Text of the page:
Finally, in November, Coppolino entered her hospital room with the news that there was a donor. While Larochelle and her family had been anxious to hear those words for more than a month, she also knew the weight they carried.
“It was what I’d been waiting for, but I just kept thinking someone lost their family member,” Larochelle said.
As she was being wheeled to the Operating Room, Larochelle said she was comforted by familiar faces from her Brigham team, including anesthesiologist Alissa Sodickson, MD, who did a FaceTime call with Larochelle from home right she before went under anesthesia.
From her initial admission to her local hospital in Maine, her transport to the Brigham and eventually her transfer to Spaulding Rehabilitation Hospital, Larochelle was hospitalized for a total of 113 days.
In January 2019, after a challenging recovery, Larochelle was finally able to go home. A year later, she sent a letter to her donor’s family to thank them for their lifesaving gift. They now talk regularly, and Larochelle visits when she can.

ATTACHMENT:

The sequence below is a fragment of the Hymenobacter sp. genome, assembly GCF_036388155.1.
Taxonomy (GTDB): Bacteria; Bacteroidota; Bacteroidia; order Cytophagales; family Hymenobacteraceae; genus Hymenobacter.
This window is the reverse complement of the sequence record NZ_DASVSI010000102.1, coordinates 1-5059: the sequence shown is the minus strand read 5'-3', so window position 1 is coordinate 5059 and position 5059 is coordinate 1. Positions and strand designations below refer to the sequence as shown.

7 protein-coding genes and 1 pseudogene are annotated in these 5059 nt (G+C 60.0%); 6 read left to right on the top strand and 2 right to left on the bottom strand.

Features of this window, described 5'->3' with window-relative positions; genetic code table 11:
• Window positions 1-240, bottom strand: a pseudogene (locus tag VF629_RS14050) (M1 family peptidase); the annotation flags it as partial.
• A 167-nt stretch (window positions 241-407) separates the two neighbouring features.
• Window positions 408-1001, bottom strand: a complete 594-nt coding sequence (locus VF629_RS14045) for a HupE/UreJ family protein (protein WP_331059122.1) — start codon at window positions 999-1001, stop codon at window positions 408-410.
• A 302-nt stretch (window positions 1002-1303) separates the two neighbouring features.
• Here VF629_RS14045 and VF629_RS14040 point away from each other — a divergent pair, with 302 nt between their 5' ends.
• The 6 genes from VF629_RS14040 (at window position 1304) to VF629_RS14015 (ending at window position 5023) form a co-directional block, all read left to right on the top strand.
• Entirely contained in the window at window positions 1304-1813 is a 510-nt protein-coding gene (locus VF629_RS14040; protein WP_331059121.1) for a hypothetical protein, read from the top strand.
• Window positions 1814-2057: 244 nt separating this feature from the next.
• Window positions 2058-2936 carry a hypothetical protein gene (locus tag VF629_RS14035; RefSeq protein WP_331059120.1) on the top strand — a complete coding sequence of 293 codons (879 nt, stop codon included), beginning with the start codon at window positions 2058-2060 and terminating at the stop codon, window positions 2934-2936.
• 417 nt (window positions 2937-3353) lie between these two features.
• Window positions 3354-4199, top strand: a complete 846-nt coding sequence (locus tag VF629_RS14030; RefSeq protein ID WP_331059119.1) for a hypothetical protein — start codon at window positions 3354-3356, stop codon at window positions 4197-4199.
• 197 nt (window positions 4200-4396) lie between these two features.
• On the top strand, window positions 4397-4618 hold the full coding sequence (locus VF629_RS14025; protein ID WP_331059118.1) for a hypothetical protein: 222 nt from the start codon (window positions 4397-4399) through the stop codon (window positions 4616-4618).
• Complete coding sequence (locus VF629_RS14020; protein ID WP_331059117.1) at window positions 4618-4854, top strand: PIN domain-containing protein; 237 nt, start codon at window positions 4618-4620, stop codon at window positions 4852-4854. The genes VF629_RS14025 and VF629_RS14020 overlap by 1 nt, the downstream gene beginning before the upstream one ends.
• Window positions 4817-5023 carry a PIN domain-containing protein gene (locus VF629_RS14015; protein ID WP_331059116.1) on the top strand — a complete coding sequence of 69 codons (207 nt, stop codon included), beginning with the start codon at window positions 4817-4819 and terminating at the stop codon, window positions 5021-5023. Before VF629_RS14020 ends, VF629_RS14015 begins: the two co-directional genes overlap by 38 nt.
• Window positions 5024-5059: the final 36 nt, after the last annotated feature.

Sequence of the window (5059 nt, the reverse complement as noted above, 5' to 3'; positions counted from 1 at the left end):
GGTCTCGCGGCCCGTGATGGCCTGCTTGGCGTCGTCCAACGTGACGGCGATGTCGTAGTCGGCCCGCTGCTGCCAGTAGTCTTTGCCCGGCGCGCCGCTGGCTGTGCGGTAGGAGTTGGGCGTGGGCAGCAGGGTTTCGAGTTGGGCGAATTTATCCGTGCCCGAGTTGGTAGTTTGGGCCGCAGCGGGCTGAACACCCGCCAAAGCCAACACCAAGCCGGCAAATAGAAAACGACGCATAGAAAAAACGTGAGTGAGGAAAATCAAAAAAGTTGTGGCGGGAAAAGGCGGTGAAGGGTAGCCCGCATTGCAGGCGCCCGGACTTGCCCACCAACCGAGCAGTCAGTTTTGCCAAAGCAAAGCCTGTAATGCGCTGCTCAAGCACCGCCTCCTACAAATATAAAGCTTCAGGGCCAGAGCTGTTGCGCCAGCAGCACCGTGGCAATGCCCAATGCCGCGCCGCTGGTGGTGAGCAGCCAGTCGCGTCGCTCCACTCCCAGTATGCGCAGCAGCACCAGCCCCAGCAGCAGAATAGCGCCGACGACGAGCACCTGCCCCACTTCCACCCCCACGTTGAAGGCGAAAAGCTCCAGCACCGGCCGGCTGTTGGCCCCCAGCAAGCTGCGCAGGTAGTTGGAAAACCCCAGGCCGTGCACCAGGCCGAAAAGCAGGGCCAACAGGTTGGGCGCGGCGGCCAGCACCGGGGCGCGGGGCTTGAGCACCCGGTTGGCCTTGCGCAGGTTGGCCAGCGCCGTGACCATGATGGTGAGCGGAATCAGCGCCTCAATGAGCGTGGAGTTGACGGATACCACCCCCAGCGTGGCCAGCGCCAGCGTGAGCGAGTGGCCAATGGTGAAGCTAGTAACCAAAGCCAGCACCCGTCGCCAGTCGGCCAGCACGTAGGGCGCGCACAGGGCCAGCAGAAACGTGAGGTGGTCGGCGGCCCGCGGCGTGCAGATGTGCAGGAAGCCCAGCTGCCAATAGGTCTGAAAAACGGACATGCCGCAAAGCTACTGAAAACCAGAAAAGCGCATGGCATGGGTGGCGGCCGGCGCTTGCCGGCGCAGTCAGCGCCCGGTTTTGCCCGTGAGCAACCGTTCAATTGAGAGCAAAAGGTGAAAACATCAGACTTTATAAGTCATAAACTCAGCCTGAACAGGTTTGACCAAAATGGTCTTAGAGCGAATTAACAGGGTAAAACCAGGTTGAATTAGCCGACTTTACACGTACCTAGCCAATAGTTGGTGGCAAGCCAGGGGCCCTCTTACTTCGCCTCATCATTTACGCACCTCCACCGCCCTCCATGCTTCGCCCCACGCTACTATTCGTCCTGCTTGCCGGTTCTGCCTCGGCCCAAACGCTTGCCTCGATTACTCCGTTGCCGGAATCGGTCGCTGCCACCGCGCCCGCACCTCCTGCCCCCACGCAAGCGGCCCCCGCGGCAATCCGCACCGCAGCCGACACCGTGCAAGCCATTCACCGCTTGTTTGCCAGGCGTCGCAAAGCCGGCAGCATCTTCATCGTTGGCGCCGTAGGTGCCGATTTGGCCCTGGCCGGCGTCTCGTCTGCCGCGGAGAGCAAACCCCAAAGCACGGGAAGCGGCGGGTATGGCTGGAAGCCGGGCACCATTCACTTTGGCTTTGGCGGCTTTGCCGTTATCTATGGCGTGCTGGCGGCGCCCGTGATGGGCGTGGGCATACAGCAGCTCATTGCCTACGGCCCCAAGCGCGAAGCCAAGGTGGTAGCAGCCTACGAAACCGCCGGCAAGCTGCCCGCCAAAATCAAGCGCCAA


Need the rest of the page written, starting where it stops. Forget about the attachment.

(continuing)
“They’re my heroes,” she said. “They made sure their son’s wishes were honored to donate life.”
Three years out, Kristen is back to skiing, traveling and walking her dogs — living the life she loves and not taking any moment for granted.
“Kristen had a fighting spirit from the moment I met her,” Coppolino said. “To see her persevere through that difficult course and to have the opportunity to help her get there is very gratifying. It makes what we do worth it.”